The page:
All good things must come to an end; Dutch dominance of European club football, Zimbabwe’s steady progression in international cricket (although an almighty comeback appears closer than ever), Aberdeen Football Club’s start-of-season winning streak (we managed to string together an imposing two victories), the glorious years of being able to consume lethal quantities of alcohol without suffering from a slight tenderness in the domal region the next day (how I envy those student scum). As distressing as those all are, the items on that list all pale in comparison with the single most miserable date in my annual calendar – the end of the cricket season.
The end of the cricket season is always a strange sensation for me. I generally look forward to it with some satisfaction, mainly due to my customary end-of-season dramatic collapse in form. It is usually when I start contemplating whether to buy the latest Predators or stick with the Total 90 boots for the coming football season during my run-up that I know I have drawn a mental conclusion to the cricketing period. In fact a neutral observer could probably be able to tell what month of the summer it is by judging my reaction to an edge for four through third man: if I aim a barrage of expletives and personal abuse at that bat-wielding scumbag, odds are it’s the start of the season, probably the first few weeks of May, but if I simply shrug my shoulders and whistle on my way back to my mark, it’s safe to say that autumn may rapidly be approaching. Those are the endpoints on “Rene’s Scale of Batsman Abuse”, which contains a large variety of manners in which to respond to being hit for a lucky boundary, each representing a different month of the summer.
Of course you will now be wondering why on earth I feel so sad at the end of the season if I seem so indifferent in the weeks running up to it. That is because, without fail, in the very last game of the season I, or any cricketer for that matter, will at some point have a moment of cricketing enlightenment that will make you remember why it is such a brilliant game. This moment does not have to be particularly significant in the context of the game; it does not require any personal milestone such as a five-for or ton or even a fifty. It could be anything, from a perfect cover drive that pierces the off side for four (or in my case the perfect chinese cut that pierces fine leg for four), a diving catch at slip, a single delivery that nips back and sends off stump cartwheeling, or even just a bouncer that the batsman wears in his ribs. Anything that would give a reasonable sense of personal satisfaction in any other match is significantly enhanced by at least several factors in the last game of the season.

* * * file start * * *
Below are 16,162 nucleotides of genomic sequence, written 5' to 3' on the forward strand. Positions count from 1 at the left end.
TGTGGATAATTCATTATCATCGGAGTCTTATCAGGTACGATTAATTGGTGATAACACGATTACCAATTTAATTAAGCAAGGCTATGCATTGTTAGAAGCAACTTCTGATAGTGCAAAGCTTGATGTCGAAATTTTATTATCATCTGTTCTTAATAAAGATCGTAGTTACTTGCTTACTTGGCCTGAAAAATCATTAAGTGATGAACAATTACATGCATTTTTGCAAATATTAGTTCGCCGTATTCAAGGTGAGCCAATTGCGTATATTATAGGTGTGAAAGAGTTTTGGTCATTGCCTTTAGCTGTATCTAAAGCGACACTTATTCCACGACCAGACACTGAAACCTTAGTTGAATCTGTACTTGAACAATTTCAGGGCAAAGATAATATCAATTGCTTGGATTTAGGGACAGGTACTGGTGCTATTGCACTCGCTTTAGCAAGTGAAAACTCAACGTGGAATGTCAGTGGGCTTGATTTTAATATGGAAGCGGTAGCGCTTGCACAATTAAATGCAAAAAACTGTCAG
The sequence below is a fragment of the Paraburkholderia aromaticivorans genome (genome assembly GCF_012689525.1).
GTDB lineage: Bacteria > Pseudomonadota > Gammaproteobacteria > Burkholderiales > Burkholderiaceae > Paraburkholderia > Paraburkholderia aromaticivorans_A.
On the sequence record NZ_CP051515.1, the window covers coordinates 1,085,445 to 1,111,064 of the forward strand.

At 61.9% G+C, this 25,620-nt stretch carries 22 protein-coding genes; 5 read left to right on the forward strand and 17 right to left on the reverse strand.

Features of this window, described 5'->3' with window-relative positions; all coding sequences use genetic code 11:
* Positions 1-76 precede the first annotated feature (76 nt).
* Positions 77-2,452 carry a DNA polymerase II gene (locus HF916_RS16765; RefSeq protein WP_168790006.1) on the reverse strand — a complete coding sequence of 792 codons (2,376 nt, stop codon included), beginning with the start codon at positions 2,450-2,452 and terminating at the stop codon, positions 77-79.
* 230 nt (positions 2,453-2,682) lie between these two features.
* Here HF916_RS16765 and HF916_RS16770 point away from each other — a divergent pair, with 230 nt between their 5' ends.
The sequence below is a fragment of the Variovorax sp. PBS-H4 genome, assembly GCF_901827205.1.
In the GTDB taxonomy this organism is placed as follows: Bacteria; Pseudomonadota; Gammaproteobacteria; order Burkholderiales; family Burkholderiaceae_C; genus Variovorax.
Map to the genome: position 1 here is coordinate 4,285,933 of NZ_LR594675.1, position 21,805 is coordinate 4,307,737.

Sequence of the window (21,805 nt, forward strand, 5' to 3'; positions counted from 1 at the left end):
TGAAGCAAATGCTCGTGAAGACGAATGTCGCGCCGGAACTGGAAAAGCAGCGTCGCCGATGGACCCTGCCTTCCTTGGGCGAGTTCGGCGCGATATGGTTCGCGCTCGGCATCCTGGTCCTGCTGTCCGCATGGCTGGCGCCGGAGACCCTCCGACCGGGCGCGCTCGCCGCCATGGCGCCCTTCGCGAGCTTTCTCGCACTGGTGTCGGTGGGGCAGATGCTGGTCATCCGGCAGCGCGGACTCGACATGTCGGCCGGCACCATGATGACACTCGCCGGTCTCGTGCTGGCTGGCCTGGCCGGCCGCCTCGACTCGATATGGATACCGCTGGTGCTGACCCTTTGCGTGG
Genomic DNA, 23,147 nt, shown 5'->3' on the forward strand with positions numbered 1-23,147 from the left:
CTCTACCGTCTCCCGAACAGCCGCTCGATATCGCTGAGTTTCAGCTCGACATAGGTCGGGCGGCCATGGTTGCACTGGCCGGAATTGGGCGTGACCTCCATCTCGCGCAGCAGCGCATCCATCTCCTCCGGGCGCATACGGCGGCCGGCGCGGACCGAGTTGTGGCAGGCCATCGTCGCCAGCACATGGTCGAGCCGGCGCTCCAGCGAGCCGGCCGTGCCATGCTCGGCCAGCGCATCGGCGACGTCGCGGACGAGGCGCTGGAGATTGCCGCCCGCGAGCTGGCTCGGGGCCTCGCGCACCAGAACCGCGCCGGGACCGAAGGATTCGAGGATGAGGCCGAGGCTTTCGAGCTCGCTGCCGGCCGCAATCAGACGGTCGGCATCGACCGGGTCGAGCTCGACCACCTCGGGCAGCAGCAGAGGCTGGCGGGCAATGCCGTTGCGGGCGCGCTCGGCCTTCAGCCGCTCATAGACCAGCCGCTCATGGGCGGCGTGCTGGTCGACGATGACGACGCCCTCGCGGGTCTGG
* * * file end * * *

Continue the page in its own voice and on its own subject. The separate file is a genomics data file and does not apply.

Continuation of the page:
These are the moments you will remember and cherish on those miserable, dark, cold, wet winter days (NB: the Aberdeen Tourist Board has “encouraged” me to add that Aberdeen is beautiful at winter time and offers, among other things, splendid views of the frozen rivers, stunning grey architecture, and
death-traps roads artistically decorated with potholes).
It is always during the last game of the season that you realise you don’t need to score runs by the truckload or take buckets of wickets to enjoy cricket (although it obviously doesn’t do any harm). Rather it is those small, seemingly insignificant moments of personal satisfaction that give us amateur cricketers the ammunition we need to take enough enjoyment from a nine-hour session in the blistering cold to be inspired sufficiently to come back and do the same the following Saturday.
All is not lost however; there is a silver lining that comes in conjunction with the end of the British cricket season, and one that will undoubtedly have Cricinfo readers rejoicing. You will no longer be forced to sit through the ramblings of yours truly as I will be too busy hibernating next to my highly inefficient, and only sporadically operational, electric heating. I hope to be along wasting your precious time again next spring. Till then.